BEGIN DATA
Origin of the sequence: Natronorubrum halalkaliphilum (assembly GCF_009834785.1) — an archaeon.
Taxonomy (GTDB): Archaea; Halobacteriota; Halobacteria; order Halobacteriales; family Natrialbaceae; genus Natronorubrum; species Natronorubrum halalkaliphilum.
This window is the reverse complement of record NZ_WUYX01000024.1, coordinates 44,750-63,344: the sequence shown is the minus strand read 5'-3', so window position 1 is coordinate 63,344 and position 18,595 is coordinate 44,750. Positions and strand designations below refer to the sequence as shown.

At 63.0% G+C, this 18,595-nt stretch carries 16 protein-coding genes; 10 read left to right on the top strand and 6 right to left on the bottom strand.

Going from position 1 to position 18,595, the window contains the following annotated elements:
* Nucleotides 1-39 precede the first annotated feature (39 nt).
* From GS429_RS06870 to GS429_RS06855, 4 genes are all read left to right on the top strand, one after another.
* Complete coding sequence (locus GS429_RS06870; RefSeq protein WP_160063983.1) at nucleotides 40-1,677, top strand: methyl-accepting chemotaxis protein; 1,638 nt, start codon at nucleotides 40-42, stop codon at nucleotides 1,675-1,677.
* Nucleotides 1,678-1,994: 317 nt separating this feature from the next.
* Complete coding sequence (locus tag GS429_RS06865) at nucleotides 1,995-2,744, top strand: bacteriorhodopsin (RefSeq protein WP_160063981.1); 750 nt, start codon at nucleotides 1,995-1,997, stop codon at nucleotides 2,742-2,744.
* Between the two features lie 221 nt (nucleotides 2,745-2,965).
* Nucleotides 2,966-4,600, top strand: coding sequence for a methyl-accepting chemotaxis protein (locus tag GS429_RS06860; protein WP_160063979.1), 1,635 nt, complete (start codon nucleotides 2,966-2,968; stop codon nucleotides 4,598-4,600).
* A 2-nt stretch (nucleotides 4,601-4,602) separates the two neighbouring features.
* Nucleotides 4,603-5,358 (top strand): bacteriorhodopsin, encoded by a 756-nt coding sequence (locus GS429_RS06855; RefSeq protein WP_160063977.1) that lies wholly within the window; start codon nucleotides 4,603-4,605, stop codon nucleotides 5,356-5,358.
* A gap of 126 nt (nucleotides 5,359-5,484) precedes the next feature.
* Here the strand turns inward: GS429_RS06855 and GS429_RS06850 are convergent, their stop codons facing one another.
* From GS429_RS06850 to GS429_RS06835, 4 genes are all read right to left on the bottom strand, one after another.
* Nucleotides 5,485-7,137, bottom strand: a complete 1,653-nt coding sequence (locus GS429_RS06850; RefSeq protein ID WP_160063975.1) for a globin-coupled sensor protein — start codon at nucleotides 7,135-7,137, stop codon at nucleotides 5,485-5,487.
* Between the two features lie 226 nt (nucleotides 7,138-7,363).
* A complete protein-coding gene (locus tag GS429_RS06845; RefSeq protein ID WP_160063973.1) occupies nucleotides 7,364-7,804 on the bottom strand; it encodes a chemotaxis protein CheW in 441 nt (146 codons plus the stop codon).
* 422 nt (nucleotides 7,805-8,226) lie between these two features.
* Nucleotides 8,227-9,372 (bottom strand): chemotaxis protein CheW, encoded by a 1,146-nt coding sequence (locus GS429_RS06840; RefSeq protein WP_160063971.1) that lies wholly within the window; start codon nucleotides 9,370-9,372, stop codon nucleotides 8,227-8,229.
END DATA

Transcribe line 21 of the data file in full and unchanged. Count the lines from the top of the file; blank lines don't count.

* 422 nt (nucleotides 7,805-8,226) lie between these two features.